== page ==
Deals drive Java technology into new environments
Sun Microsystems formalized its efforts
to drive Java technology
into consumer and embedded applications with the formation of the Java
Consumer Business Alliance Program. This program aims to
coordinate communication between Sun and its partners to help
move Java technology into a wide range of devices. Nine companies have
already joined the program including Applix, Geoworks, Lucent
Technologies, Microtec, Microware, NSI, ObjectSpace, PSW, and Spyglass.
The partners in the alliance will work with device
manufacturers to customize EmbeddedJava or PersonalJava software
solutions and to provide integration services to accelerate the
deployment of Java software products.
Todd Courtois, a senior software engineer at Spyglass, said the Alliance
helps formalize the working relationship between Sun and these other
companies that was already operating on an informal basis. He noted,
"Before, it was vague [figuring out] how to connect with us. Now, when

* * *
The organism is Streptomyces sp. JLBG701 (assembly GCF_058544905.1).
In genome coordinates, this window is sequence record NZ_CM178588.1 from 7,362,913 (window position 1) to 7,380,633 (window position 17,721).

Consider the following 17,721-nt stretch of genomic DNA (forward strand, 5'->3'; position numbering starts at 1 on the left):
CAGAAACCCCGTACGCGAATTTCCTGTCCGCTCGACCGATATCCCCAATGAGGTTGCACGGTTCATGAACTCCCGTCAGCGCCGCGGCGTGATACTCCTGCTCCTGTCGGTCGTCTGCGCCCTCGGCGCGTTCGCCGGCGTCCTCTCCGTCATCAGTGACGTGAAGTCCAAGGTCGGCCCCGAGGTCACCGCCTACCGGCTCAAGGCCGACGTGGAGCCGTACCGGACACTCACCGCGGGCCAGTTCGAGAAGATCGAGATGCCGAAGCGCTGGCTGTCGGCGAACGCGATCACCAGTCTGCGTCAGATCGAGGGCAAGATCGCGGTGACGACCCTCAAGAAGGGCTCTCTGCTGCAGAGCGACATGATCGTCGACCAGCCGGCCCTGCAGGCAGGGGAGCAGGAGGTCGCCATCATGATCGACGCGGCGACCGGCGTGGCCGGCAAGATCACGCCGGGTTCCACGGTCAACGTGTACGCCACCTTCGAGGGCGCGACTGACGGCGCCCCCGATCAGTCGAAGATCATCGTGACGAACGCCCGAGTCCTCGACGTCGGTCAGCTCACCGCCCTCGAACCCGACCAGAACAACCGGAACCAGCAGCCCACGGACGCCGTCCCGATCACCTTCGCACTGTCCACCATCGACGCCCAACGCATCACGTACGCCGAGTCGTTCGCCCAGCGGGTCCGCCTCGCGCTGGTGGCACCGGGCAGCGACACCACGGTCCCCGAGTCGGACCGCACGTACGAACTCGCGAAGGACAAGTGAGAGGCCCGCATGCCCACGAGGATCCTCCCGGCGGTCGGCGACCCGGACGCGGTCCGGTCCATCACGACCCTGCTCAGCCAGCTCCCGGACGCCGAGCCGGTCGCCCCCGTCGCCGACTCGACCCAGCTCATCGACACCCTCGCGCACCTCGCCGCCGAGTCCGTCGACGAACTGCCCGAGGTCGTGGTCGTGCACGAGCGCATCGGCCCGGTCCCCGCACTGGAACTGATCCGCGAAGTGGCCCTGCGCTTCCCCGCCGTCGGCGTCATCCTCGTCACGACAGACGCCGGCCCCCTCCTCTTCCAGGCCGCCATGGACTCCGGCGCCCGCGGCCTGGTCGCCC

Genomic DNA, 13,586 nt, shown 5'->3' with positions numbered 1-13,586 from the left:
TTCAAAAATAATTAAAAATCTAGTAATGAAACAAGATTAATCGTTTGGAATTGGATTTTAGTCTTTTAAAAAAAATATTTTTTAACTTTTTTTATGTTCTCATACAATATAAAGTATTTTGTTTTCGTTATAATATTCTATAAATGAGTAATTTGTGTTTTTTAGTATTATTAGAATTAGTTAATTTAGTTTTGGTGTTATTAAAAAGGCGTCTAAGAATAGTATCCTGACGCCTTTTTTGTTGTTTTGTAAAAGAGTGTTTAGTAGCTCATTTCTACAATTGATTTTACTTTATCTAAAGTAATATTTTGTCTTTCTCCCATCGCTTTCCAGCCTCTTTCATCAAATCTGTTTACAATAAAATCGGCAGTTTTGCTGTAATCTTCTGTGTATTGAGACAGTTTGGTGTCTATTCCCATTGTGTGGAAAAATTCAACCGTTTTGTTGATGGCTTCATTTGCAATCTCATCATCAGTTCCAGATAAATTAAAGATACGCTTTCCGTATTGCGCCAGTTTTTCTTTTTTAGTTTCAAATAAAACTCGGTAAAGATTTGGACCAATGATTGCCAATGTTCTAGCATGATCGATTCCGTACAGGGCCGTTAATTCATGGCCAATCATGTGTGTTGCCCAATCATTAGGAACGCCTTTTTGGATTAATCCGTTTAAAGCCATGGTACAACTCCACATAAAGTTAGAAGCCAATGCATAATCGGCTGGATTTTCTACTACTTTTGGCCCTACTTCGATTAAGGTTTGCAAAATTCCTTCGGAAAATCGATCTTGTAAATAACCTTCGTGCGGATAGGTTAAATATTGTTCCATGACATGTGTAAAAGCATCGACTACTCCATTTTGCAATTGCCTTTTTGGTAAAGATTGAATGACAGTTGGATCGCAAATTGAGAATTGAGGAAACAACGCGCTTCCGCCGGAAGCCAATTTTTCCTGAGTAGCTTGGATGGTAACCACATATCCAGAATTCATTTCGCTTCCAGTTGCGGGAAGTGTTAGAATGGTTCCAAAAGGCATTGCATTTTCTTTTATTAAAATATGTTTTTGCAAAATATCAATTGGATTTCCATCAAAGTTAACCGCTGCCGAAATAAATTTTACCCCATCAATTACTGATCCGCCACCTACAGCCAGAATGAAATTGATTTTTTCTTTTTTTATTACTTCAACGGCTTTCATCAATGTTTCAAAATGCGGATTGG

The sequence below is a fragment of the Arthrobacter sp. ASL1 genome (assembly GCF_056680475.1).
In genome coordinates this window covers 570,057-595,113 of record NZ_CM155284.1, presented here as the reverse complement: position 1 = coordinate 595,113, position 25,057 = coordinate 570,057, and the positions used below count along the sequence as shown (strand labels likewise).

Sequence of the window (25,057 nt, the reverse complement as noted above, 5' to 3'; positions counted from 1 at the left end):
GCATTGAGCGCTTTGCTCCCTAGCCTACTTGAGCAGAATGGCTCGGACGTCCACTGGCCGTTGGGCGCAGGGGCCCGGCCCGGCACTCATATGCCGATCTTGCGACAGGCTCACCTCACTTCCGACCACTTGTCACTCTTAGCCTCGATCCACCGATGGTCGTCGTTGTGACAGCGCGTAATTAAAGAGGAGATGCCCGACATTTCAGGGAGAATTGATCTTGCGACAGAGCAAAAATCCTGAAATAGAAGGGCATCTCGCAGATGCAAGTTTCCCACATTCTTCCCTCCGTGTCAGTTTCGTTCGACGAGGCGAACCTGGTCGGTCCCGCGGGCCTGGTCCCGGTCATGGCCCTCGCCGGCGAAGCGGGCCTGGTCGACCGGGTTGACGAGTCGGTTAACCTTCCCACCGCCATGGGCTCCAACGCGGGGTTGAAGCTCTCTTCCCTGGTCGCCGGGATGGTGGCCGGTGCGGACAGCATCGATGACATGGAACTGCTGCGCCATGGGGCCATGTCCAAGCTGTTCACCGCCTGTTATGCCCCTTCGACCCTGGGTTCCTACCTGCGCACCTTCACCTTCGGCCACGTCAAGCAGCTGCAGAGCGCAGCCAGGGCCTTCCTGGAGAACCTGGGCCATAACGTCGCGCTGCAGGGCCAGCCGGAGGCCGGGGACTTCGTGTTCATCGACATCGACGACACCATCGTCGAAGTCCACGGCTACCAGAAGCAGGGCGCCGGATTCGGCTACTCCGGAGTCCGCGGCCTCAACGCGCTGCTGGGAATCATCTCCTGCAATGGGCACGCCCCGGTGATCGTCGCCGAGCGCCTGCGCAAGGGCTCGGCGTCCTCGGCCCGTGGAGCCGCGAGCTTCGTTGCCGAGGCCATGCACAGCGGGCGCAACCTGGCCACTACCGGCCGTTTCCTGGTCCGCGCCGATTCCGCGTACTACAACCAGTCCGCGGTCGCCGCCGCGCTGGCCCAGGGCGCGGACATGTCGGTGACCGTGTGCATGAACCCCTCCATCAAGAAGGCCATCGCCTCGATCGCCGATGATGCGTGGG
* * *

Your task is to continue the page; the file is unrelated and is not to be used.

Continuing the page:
we need special help, we know who to talk to. The Alliance has made the
relationship much tighter than before."
Some partners have already announced their own programs for
creating Java applications. For example, Spyglass announced the Java
Consulting Practice to work with consumer electronics,
telecommunications, cable, and direct satellite companies that are
incorporating the Java platform in their products. Spyglass is also
working with Sun on Personal WebAccess, a feature-rich browser designed
to run in constrained environments.
The PersonalJava platform also received a major boost from various
licensing deals by Sun and its partners. Earlier this week, Scientific
Atlanta agreed to use PersonalJava in its Explorer 2000 digital set-top
box. This follows a recent announcement by Cable TV giant TCI that it
would use the PersonalJava platform in its set-top boxes. These
announcements will help drive Java technology deep into the North
American Cable TV market. David Kimble, Digital Television Product
Manager at Microware noted, "The cable companies would love to get out
of the business of leasing boxes. Having a standard approach like Java
makes it easier to do that."
Microware announced it was working with Ericsson and Nortel on the
development of Java platform-enabled wireless telephones. These phones
are expected to begin shipping later this year.